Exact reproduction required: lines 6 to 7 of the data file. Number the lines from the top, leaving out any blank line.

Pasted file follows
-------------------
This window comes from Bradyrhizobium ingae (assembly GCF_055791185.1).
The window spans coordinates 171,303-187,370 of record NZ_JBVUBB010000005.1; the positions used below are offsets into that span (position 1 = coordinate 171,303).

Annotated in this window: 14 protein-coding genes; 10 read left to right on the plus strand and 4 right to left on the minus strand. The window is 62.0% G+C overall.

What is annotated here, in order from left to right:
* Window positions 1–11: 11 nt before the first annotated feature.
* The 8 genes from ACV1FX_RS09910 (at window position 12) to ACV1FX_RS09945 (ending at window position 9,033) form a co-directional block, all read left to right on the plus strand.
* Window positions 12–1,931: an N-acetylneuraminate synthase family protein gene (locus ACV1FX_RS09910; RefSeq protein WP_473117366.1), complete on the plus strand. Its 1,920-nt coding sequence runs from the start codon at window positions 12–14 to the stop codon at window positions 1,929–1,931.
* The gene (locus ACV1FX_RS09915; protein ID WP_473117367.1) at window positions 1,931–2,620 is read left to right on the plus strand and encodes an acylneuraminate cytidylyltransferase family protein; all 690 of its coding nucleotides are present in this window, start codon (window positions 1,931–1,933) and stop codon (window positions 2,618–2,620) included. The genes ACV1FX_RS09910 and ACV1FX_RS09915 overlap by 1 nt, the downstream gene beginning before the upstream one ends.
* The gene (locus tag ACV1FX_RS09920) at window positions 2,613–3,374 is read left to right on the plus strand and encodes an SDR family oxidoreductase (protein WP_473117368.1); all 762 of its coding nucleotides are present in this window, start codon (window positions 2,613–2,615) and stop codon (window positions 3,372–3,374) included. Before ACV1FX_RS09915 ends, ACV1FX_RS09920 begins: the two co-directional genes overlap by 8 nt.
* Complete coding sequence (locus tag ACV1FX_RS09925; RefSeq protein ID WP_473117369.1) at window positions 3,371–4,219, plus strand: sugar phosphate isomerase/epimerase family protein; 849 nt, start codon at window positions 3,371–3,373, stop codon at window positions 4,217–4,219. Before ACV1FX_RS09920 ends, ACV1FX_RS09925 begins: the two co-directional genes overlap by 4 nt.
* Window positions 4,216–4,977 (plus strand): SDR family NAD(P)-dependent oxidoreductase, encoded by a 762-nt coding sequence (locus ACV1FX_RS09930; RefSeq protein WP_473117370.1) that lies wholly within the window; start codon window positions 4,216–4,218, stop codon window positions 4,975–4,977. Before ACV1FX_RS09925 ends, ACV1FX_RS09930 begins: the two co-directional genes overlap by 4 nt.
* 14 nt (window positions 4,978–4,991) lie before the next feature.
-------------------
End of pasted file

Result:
* The 8 genes from ACV1FX_RS09910 (at window position 12) to ACV1FX_RS09945 (ending at window position 9,033) form a co-directional block, all read left to right on the plus strand.
* Window positions 12–1,931: an N-acetylneuraminate synthase family protein gene (locus ACV1FX_RS09910; RefSeq protein WP_473117366.1), complete on the plus strand. Its 1,920-nt coding sequence runs from the start codon at window positions 12–14 to the stop codon at window positions 1,929–1,931.